How divorce impacts Social Security

How divorce impacts Social Security

Sep 24, 2020 | Family Law

After a divorce, people may think that they have no right to access Social Security spousal benefits through their ex-spouse. However, that assumption may not be accurate. It won’t be possible to do so in all situations, but experts say that there are certain guidelines that make spousal benefits available to people even if they are no longer married to the person those benefits are based upon. Here is what residents of North Carolina need to know about the impact of divorce on Social Security benefits.

For those who were once married to someone who earned more money than they did, they may be able to collect spousal or even survivor benefits. The marriage needed to last at least 10 years and the claimant cannot have remarried. However, survivor benefits may still be available to those who remarried after turning the age of 60. Making a claim based on one’s ex-spouse’s work record could mean more money than claiming based on one’s own record.

If the person decides to file for spousal benefits, it will still be necessary to file his or her own claim at that time. Claiming either benefits early may mean receiving less money, so claimants will want to have full knowledge of how much they might receive. The good news is that the person doesn’t necessarily have to wait until the ex decides to retire before filing for spousal benefits. A person can claim as early as age 62 as long as the divorce happened at least two years prior and the person’s ex is at least 62.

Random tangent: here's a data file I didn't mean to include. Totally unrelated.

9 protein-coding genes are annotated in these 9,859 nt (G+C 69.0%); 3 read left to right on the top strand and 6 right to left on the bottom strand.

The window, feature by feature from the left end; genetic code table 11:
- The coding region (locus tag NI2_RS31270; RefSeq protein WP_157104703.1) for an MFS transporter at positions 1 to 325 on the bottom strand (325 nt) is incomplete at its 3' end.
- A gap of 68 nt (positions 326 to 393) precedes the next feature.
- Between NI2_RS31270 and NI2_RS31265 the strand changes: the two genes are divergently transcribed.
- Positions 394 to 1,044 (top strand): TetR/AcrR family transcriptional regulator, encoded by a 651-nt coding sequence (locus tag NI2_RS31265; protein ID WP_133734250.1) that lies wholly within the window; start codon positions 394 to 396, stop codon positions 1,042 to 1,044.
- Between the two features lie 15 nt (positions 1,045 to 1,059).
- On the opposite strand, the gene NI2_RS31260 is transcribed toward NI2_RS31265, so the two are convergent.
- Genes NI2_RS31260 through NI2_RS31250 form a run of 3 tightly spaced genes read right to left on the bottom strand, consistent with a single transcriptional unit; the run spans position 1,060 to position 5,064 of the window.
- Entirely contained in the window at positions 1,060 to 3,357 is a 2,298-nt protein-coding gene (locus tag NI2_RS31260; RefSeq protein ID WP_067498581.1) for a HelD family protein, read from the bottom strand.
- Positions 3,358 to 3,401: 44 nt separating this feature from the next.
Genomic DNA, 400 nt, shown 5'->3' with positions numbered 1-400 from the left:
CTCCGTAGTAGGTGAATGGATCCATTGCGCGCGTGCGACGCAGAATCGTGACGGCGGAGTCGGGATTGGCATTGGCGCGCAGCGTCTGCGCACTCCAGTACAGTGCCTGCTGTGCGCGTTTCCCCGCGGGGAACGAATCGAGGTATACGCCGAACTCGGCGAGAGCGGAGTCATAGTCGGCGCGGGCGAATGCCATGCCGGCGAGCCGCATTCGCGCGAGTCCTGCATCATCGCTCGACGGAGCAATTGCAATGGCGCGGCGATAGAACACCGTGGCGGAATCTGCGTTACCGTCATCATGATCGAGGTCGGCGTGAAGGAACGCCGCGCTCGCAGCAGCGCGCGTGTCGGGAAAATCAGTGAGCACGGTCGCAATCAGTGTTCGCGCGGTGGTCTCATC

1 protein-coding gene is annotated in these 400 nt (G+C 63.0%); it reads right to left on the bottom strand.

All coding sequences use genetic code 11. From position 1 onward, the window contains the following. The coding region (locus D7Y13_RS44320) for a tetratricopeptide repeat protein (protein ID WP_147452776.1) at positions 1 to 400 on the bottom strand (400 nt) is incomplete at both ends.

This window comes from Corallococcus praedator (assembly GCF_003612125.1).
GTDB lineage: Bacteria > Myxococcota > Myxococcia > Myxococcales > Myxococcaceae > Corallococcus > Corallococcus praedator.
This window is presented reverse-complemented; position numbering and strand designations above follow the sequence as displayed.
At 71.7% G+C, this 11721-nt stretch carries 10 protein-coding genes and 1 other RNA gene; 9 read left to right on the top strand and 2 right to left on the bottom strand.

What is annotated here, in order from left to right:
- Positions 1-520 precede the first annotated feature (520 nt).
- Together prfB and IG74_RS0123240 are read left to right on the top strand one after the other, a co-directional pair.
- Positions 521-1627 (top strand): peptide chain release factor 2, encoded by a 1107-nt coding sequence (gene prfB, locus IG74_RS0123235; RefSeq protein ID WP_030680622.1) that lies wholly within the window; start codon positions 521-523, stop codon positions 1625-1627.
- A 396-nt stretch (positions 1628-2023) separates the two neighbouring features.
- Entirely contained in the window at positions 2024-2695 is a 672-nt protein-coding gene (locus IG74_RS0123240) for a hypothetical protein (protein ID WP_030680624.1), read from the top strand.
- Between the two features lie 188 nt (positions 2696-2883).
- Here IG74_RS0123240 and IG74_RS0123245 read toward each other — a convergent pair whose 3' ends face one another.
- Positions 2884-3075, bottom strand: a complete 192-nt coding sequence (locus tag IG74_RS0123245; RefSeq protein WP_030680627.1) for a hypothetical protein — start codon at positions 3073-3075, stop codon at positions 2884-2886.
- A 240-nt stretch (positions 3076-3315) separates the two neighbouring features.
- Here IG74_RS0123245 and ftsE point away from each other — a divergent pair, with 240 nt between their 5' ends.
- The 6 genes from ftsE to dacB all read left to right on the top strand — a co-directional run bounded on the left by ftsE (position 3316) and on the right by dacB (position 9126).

The process for claiming Social Security benefits in North Carolina is even more complex and in depth than outlined here, so it may be a good idea to work with a financial planner to determine the best course of action. A divorce attorney may also be a valuable resource for those who are starting the process and want to be sure that all financial aspects are included in the divorce agreement. It is important that people understand what they may be entitled to even after a divorce is complete.